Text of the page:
At 15:10, Lindell stated there have been “two preliminary injunctions” against the use of electronic voting machines in Alabama and Arizona, respectively, as a result of legal actions he took or supported in those states.

In speaking with the media, Lindell referred to “filing” a “temporary injunction” rather than requesting one of the court in each case. Neither a plaintiff nor a defendant in a case can issue an injunction.

The Arizona case, filed by plaintiffs Katie Hobbs and Mark Finchem, both of whom are seeking statewide elected office in Arizona, was dismissed on August 29; the Alabama case was dismissed on September 12, although Lindell did not acknowledge those developments. “We just did a preliminary injunction down in Arizona,” Lindell told Pakman at 26:55, although the case and Lindell’s filing were submitted in April.

Throughout the interview, Pakman attempted to harness Lindell’s meandering narrative and claims to focus on specific questions. Subjects Lindell raised as he spoke included the number of registered voters in the state of Wisconsin and the number who actually voted in 2020; Lindell’s new endeavor, “MyStore“; his goal of eliminating voting machines in the United States; the case of Moore v. Harper, which the U.S. Supreme Court will hear during its fall term to examine “the extent of a state court’s authority to reject rules adopted by a state legislature for use in conducting federal elections”; and Lindell’s “MyPillow” product, among many others.

An unanswered question is why Pakman subtitled the video, “MyPillow Mike Lindell Returns, EXPLODES,” as the conversation was animated and vehement at times on Lindell’s part but arguably did not take on an angry or belligerent tone. In fact, Lindell said he would return to the show at any time while observing that neither Fox News Channel nor Newsmax will host him. Like Lindell, both outlets have been sued by Dominion.

Approximately a year ago, Lindell interviewed with Pakman speaking about his first meeting with Trump in 2016 and the “divine appointments” he believed occurred leading up to it. Whether or not the interview went “off the rails,” as Pakman claims in the subtitle, is left to the viewer to decide.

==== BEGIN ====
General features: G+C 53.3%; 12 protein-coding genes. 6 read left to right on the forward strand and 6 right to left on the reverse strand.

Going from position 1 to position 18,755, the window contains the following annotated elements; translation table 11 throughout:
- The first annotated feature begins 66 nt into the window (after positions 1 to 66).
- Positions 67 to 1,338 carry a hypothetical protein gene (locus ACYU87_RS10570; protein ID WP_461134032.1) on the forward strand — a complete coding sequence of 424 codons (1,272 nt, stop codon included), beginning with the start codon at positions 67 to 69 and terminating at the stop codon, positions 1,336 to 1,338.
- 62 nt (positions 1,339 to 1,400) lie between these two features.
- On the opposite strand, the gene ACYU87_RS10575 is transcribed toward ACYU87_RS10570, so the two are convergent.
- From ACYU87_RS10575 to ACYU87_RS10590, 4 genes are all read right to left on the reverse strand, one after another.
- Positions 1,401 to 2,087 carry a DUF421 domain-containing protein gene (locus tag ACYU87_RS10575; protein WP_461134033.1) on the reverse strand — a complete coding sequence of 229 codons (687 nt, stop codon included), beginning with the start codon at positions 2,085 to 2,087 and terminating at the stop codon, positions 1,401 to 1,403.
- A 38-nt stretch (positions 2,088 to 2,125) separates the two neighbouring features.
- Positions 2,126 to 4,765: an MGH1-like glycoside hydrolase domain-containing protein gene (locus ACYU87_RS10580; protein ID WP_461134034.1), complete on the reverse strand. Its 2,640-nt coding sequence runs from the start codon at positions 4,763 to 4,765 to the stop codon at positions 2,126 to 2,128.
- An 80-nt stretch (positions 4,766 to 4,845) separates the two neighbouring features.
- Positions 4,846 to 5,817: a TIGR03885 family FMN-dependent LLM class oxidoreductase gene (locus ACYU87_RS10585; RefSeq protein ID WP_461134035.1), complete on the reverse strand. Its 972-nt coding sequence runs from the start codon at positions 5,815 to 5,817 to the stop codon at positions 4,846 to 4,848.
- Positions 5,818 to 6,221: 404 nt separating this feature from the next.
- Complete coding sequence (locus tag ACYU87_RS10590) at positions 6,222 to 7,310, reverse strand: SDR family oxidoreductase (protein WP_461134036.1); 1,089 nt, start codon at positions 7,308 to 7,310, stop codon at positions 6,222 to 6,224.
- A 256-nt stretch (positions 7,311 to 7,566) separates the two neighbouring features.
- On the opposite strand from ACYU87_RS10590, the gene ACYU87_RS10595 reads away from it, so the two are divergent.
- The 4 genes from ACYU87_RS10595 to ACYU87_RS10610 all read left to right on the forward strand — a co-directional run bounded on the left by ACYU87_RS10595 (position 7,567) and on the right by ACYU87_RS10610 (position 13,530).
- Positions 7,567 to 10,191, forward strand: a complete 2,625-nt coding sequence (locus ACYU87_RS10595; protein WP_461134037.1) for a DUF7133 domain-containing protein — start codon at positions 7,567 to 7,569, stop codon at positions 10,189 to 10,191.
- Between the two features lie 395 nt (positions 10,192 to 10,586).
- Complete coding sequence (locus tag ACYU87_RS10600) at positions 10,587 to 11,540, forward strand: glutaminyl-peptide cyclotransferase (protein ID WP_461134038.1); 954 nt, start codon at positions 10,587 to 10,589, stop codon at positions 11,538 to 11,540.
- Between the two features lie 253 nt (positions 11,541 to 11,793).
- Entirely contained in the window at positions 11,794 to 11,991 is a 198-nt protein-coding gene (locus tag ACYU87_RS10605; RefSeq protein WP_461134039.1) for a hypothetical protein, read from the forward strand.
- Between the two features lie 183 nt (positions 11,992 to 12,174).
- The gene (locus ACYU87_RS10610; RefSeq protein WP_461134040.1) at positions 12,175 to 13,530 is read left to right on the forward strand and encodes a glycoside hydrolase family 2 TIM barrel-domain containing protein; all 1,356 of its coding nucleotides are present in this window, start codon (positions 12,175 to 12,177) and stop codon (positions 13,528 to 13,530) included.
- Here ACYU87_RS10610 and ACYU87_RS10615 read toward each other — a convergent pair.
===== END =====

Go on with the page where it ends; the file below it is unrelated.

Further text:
Pakman’s broadcasting career began in 2005 at age 21 when he was attending the University of Massachusetts at Amherst and has continued since that time to reach greater numbers of viewers and encompass controversial figures. In addition to “The David Pakman Show,” he hosts “Pakman Live” and “Pakman Finance” and considers himself a “progressive.”

His podcasts can be found here.

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  1. On Mary Fanning’s Twitter account recently, she tweeted (and it now appears she deleted) a cryptic tweet that suggested the PCAPS were never important. One wonders what this meant, and why she would delete the tweet.
    Did Montgomery change his story again?
    Did Fanning realize that the PCAPS were never sufficient to prove any type of fraud?
    Is this a “CYA” move to absolve them of criticism in the future, when they finally release some data (if they do)?
    I wish I had saved the tweet… alas, I didn’t think it would be erased!

  2. I’m sure you’ve heard of “dual use” technology. The intellectual property (IP) developed by Montgomery can be applied in numerous ways…. And it has been. I sent you earlier this week, the link to the story of the whistleblower who works for Team Cymru who alleges that the government is using PCAP technology, right now, today, to monitor EVERYTHING, that moves across the internet. So when Mike Lindell’s lawyers say that the technology covered by the protective order is capable of effecting elections… and the DOJ answers that the protective order does not cover election/voting machine technology, the DOJ is just covering their collective butts and playing dumb. Montgomery’s IP was stolen by the government and is now being used in a Ubiquitous and, in some cases nefarious manner…. And Montgomery isn’t making a red cent from it…. THAT’S the main reason the government has seen to
    It that Montgomery was smeared and his life ruined….